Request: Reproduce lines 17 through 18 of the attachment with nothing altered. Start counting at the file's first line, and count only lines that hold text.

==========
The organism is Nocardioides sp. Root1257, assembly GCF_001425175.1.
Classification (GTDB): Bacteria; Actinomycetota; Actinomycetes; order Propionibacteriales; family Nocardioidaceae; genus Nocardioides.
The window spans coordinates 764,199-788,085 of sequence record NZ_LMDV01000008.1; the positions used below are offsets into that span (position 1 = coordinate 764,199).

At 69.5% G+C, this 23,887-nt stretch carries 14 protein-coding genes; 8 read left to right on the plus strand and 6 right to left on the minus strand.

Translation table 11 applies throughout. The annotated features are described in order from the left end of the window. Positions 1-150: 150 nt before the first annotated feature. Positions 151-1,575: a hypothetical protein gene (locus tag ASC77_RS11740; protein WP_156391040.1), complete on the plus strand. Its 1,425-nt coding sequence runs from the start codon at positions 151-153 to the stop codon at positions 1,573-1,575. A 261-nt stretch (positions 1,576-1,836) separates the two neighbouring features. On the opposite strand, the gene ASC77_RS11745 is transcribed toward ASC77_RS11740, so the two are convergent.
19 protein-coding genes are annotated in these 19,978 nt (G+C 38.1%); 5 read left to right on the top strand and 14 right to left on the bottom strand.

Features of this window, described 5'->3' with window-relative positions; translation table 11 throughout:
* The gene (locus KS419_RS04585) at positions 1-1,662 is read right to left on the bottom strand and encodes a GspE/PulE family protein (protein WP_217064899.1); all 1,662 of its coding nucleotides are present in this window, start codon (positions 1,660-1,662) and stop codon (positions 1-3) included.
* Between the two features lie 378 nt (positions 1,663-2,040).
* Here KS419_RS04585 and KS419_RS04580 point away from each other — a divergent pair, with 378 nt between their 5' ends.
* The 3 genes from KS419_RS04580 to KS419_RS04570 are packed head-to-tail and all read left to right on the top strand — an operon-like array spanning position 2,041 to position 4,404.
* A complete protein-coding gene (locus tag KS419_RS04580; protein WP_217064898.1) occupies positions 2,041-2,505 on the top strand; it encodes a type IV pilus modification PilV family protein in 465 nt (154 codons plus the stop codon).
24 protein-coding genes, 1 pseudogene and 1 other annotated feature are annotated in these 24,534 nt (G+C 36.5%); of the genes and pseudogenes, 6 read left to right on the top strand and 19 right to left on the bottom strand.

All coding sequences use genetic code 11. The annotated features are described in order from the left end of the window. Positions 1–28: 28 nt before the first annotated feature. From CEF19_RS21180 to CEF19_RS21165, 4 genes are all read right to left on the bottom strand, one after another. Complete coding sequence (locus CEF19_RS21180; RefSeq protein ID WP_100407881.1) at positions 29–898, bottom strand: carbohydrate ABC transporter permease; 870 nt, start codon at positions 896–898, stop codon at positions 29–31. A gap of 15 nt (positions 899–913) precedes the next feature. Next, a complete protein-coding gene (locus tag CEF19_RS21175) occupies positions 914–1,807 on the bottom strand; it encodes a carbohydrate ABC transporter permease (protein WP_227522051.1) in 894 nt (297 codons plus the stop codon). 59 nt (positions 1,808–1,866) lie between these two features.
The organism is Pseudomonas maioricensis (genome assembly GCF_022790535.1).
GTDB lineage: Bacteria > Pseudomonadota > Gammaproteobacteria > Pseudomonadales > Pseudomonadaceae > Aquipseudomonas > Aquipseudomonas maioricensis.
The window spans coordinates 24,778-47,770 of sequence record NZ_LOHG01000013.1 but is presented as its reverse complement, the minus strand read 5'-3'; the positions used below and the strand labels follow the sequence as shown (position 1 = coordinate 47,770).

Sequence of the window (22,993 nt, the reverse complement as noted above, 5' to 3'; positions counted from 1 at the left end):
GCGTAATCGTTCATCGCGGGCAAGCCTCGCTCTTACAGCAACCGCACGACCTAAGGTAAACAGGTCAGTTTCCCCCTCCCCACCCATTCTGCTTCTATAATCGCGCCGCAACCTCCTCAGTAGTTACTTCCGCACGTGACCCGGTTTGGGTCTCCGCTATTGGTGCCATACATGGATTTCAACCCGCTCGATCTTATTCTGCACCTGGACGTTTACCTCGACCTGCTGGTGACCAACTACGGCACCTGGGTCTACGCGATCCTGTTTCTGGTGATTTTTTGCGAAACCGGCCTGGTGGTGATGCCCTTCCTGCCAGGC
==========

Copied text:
The window spans coordinates 24,778-47,770 of sequence record NZ_LOHG01000013.1 but is presented as its reverse complement, the minus strand read 5'-3'; the positions used below and the strand labels follow the sequence as shown (position 1 = coordinate 47,770).

Sequence of the window (22,993 nt, the reverse complement as noted above, 5' to 3'; positions counted from 1 at the left end):